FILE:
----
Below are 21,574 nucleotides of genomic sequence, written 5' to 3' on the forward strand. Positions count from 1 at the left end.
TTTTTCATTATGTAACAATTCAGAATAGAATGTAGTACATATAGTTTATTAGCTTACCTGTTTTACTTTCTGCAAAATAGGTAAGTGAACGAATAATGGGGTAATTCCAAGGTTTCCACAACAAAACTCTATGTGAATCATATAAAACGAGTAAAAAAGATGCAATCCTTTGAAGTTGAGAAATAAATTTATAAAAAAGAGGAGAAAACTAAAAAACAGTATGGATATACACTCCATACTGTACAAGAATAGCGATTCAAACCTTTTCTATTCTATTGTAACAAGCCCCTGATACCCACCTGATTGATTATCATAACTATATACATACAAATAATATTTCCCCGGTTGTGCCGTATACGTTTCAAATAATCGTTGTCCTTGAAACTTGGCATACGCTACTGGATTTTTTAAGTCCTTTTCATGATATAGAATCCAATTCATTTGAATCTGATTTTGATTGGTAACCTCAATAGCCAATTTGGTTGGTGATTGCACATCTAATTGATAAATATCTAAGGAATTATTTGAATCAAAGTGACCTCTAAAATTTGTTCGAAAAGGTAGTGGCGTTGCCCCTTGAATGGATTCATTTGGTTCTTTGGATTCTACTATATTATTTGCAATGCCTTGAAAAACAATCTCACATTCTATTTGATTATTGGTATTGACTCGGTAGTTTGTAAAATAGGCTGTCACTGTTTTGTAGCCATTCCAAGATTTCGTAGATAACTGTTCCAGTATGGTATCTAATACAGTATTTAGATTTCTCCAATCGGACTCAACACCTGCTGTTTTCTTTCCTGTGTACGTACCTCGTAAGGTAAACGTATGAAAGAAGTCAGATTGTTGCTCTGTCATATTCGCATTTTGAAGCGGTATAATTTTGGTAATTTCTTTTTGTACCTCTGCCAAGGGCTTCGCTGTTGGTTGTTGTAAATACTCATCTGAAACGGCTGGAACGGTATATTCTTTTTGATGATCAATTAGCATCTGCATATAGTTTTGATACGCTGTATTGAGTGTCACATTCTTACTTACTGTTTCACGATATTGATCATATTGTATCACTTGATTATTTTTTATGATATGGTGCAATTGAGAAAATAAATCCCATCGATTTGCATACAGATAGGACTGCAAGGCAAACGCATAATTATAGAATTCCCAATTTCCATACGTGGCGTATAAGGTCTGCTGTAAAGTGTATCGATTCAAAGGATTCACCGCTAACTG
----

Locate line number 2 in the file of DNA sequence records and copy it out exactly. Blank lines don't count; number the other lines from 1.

TTTTTCATTATGTAACAATTCAGAATAGAATGTAGTACATATAGTTTATTAGCTTACCTGTTTTACTTTCTGCAAAATAGGTAAGTGAACGAATAATGGGGTAATTCCAAGGTTTCCACAACAAAACTCTATGTGAATCATATAAAACGAGTAAAAAAGATGCAATCCTTTGAAGTTGAGAAATAAATTTATAAAAAAGAGGAGAAAACTAAAAAACAGTATGGATATACACTCCATACTGTACAAGAATAGCGATTCAAACCTTTTCTATTCTATTGTAACAAGCCCCTGATACCCACCTGATTGATTATCATAACTATATACATACAAATAATATTTCCCCGGTTGTGCCGTATACGTTTCAAATAATCGTTGTCCTTGAAACTTGGCATACGCTACTGGATTTTTTAAGTCCTTTTCATGATATAGAATCCAATTCATTTGAATCTGATTTTGATTGGTAACCTCAATAGCCAATTTGGTTGGTGATTGCACATCTAATTGATAAATATCTAAGGAATTATTTGAATCAAAGTGACCTCTAAAATTTGTTCGAAAAGGTAGTGGCGTTGCCCCTTGAATGGATTCATTTGGTTCTTTGGATTCTACTATATTATTTGCAATGCCTTGAAAAACAATCTCACATTCTATTTGATTATTGGTATTGACTCGGTAGTTTGTAAAATAGGCTGTCACTGTTTTGTAGCCATTCCAAGATTTCGTAGATAACTGTTCCAGTATGGTATCTAATACAGTATTTAGATTTCTCCAATCGGACTCAACACCTGCTGTTTTCTTTCCTGTGTACGTACCTCGTAAGGTAAACGTATGAAAGAAGTCAGATTGTTGCTCTGTCATATTCGCATTTTGAAGCGGTATAATTTTGGTAATTTCTTTTTGTACCTCTGCCAAGGGCTTCGCTGTTGGTTGTTGTAAATACTCATCTGAAACGGCTGGAACGGTATATTCTTTTTGATGATCAATTAGCATCTGCATATAGTTTTGATACGCTGTATTGAGTGTCACATTCTTACTTACTGTTTCACGATATTGATCATATTGTATCACTTGATTATTTTTTATGATATGGTGCAATTGAGAAAATAAATCCCATCGATTTGCATACAGATAGGACTGCAAGGCAAACGCATAATTATAGAATTCCCAATTTCCATACGTGGCGTATAAGGTCTGCTGTAAAGTGTATCGATTCAAAGGATTCACCGCTAACTG